When the theory of plate tectonics was developed around 1960, geologists began to reconstruct the movements and positions of the continents in the past. This appeared relatively easy until about 250 million years back, when all continents were united in what is called the "supercontinent" Pangaea. Before that time, reconstructions cannot rely on apparent similarities in coastlines or ages of oceanic crust, but instead solely rely on geologic observations and, more importantly, on paleomagnetic data.
Throughout the history of the Earth, there have been times when the continental mass came together to form a supercontinent, followed by the break-up of the supercontinent and new continents moving apart again. This repetition of tectonic events is called a Wilson cycle. The further back in time, the scarcer and harder to interpret the data get. It is at least clear that, about 1000 to 830 million years ago, most continental mass was united in the supercontinent Rodinia. It is very probable Rodinia was not the first supercontinent and a number of early Proterozoic supercontinents have been proposed. This means plate tectonic processes similar to today's must have been active during the Proterozoic.
After the break-up of Rodinia about 800 million years ago, it is possible the continents joined again around 550 million years ago. The hypothetical supercontinent is sometimes referred to as Pannotia or Vendia. The evidence for it is a phase of continental collision known as the Pan-African orogeny, which joined the continental masses of current-day Africa, South-America, Antarctica and Australia. It is very likely however, that the assemblage of continental masses was not complete, since a continent called Laurentia (roughly equal to current-day North America) had already started breaking off around 610 million years ago. It is at least certain that by the end of the Proterozoic eon, most of the continental mass lay united in a position around the south pole.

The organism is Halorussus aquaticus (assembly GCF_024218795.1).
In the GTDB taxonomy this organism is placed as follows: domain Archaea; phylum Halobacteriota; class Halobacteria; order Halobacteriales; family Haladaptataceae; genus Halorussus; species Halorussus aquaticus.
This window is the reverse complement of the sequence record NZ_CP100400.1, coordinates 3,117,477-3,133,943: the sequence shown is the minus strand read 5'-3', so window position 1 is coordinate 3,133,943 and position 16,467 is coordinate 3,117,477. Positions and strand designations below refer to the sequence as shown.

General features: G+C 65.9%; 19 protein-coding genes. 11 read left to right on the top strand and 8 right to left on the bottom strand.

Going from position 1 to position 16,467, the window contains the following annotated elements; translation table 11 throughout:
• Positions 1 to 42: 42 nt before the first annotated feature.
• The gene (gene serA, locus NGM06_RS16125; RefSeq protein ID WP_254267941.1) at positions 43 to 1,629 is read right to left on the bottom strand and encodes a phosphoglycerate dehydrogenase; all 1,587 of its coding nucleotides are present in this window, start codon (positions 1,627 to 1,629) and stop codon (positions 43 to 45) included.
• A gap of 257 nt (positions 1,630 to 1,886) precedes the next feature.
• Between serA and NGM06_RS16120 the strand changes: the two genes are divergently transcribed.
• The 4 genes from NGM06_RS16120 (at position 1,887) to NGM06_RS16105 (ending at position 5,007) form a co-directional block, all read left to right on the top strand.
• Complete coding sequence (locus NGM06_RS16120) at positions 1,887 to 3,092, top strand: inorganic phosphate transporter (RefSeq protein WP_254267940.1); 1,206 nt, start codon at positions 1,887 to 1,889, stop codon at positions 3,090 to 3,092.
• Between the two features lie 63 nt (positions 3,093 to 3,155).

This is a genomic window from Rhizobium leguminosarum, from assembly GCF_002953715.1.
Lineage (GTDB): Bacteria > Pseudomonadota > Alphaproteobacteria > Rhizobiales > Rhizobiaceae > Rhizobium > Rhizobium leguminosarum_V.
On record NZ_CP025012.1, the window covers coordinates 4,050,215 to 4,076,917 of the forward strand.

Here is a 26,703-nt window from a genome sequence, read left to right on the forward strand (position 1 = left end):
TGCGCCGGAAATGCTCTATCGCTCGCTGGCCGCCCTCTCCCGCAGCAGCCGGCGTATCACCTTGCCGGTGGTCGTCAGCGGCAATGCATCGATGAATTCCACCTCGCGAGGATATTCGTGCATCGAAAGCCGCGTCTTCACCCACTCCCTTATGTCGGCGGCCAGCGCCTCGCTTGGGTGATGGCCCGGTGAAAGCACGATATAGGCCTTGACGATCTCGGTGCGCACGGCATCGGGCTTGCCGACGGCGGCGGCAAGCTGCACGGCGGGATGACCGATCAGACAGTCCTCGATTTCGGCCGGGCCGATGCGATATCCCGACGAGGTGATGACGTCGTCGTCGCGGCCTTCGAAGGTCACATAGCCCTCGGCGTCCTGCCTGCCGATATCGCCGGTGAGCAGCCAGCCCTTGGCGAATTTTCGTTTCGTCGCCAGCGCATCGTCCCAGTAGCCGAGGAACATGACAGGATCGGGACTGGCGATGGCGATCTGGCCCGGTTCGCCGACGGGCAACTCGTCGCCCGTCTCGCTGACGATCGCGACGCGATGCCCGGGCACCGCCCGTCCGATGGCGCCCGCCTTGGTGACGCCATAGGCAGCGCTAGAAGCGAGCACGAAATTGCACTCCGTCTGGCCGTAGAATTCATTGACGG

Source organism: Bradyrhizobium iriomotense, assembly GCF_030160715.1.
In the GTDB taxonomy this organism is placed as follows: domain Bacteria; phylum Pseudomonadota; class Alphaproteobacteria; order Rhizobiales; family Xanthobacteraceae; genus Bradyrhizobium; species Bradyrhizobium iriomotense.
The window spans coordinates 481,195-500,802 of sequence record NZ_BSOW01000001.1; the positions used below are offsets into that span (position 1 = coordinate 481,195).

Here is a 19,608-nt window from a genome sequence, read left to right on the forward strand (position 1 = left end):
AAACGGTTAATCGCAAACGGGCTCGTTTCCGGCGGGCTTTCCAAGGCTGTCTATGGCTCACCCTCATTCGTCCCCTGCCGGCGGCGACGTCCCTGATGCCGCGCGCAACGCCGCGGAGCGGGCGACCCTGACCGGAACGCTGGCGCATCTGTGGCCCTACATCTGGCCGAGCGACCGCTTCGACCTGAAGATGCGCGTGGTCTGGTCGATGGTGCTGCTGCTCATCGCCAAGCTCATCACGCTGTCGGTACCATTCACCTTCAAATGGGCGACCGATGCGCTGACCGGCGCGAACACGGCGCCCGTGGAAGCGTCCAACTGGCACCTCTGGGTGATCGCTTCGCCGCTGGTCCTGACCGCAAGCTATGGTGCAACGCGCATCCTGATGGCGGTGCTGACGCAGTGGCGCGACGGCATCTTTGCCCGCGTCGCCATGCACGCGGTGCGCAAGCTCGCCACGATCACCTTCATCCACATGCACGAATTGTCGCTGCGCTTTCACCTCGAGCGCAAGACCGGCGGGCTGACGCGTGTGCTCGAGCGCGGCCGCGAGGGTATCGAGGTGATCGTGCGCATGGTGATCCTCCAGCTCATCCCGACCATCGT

Late Proterozoic climate and lifeसंपादन करा
Proterozoic शेवटी समुद्र पृष्ठभाग शकते पूर्णपणे जप्त केली आहेत की त्यांना गंभीर किमान दोन बर्फाचा Earths पाहिले. या Cryogenian [| कालावधीत] [कालावधी (जिऑलॉजी)] सुमारे 710 आणि 640 दशलक्ष वर्षांपूर्वी झाले. या गंभीर glaciations लवकर Proterozoic बर्फाचा पृथ्वी पेक्षा स्पष्ट करण्यासाठी कमी सोपे आहेत. सर्वात paleoclimatologists थंड भाग supercontinent Rodinia निर्मिती काहीतरी होते वाटते. Rodinia विषुववृत्त सुमारे केंद्रीत होते कारण, दर [[रासायनिक] weathering] कार्बन डायऑक्साइड (सह <उप> 2 </ उप>) वातावरण काढून घेण्यात आले वाढ झाली. कारण एकत्र <उप> 2 </ उप> एक महत्त्वाचा हरितगृह वायू हवामान जागतिक स्तरावर थंड आहे. बर्फाचा Earths दरम्यान समान मार्ग नाही, मध्ये युरोपिअन बहुतांश पृष्ठभाग glaciations शेवटी अग्रगण्य, पुन्हा weathering रासायनिक रक्कम कमी जे ध्रुवप्रदेशाकडील कायम गाठलेली जमीन मध्ये होते. एक पर्यायी गृहीते ते पुरेसे कार्बन डायऑक्साइड परिणामी हरितगृह परिणाम आणि जागतिक तापमान असण्याचा ज्वालामुखीचा outgassing सुटका आहे. चुका उधृत करा: <ref> टॅग सापडला पण त्याबरोबर पाहिजे असलेला </ref> टॅग नाही सापडला. Whereas the Ediacaran life forms appear yet primitive and not easy to put in any modern group, at the end of the Cambrian most modern phyla were already present. Because of the development of hard body parts such as shells, skeletons or exoskeletons in animals like molluscs, echinoderms, crinoids and arthropods (a well-known group of arthropods from the lower Paleozoic are the trilobites) made the preservation and fossilisation of such life forms easier than those of their Proterozoic ancestors. For this reason, much more is known about life in and after the Cambrian than about that of older periods. The boundary between the Cambrian and Ordovician (the following period, 488-444 million years ago) is characterized by a large mass-extinction, in which some of the new groups disappeared altogether. Some of these Cambrian groups appear complex but totally different compared to modern life, examples are Anomalocaris and Haikouichthys.